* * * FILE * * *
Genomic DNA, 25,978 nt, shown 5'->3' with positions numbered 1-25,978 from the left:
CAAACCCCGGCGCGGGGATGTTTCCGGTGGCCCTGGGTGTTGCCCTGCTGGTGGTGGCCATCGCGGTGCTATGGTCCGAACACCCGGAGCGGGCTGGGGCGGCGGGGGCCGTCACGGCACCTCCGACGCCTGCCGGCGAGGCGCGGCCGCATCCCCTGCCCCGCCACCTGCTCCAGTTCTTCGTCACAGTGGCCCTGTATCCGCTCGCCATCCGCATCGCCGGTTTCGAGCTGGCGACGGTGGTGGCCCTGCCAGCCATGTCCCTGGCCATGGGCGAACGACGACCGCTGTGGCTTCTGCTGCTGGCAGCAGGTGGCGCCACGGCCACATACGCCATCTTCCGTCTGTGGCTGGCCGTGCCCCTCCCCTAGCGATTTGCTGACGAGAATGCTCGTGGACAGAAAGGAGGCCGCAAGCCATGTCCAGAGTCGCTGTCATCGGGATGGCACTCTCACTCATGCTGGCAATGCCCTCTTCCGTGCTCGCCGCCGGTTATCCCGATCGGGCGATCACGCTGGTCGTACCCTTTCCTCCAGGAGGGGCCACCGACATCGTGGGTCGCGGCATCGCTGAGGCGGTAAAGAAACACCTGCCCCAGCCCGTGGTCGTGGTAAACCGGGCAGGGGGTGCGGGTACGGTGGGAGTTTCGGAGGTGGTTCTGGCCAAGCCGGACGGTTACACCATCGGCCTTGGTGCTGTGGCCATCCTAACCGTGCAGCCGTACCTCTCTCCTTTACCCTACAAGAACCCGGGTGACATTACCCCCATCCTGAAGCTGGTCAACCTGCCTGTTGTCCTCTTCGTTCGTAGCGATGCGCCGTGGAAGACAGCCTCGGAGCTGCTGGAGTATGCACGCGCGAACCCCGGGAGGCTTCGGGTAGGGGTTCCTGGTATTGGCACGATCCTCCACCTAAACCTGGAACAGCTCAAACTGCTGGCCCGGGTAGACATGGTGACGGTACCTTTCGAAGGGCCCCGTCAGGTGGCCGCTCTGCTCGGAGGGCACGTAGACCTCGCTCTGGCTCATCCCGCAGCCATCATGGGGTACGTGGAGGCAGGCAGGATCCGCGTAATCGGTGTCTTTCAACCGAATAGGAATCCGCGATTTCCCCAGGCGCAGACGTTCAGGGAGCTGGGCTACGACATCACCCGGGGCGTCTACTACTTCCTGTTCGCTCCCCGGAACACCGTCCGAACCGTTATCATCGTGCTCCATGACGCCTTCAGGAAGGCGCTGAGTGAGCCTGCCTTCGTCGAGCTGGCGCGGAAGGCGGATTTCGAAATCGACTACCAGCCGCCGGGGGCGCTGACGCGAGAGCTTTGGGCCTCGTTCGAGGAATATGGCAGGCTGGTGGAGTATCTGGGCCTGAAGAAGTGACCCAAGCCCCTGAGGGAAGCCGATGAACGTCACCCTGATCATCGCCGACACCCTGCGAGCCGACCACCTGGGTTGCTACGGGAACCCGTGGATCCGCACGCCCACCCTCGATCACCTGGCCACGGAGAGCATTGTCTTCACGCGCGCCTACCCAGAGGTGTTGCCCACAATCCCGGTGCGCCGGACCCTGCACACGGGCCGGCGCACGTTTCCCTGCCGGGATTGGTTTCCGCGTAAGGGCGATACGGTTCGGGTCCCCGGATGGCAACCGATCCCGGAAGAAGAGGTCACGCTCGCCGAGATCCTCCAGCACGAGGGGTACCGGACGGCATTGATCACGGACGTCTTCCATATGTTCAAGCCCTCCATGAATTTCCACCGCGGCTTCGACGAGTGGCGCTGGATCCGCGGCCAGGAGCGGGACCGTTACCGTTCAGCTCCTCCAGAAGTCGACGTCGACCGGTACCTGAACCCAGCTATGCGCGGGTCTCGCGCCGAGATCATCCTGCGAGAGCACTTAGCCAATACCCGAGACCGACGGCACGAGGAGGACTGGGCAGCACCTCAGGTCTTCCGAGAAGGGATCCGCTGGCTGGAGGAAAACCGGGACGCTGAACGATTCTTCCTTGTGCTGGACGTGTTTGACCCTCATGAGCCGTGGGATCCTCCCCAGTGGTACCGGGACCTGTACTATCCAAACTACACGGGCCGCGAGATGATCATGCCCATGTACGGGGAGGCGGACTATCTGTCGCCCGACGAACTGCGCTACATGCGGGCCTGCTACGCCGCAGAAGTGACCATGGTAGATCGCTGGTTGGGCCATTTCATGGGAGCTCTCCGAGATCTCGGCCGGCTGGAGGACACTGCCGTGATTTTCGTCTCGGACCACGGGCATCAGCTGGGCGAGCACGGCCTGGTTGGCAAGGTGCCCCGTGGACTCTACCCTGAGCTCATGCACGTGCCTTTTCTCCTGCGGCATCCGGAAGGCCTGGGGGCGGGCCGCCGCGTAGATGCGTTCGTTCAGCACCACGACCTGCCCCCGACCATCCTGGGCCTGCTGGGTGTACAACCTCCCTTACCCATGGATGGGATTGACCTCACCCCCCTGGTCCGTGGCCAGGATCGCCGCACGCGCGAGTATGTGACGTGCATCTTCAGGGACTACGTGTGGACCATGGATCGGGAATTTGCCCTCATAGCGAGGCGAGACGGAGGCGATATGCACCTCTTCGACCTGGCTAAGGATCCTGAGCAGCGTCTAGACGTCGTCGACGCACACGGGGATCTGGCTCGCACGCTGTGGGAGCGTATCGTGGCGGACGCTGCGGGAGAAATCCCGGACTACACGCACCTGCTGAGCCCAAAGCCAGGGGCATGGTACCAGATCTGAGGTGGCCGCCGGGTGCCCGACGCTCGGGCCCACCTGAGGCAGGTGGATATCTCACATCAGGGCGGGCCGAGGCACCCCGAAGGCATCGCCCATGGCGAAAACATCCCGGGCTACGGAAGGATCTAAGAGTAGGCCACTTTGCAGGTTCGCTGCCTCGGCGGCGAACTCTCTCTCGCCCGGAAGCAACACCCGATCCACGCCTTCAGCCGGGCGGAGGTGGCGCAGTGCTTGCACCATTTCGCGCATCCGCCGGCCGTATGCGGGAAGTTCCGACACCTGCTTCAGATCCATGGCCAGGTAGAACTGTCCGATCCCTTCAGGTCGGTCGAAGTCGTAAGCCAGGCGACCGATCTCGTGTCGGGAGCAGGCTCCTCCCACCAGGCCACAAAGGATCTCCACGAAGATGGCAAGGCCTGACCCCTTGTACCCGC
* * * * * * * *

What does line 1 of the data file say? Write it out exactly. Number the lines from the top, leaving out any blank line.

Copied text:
Genomic DNA, 25,978 nt, shown 5'->3' with positions numbered 1-25,978 from the left: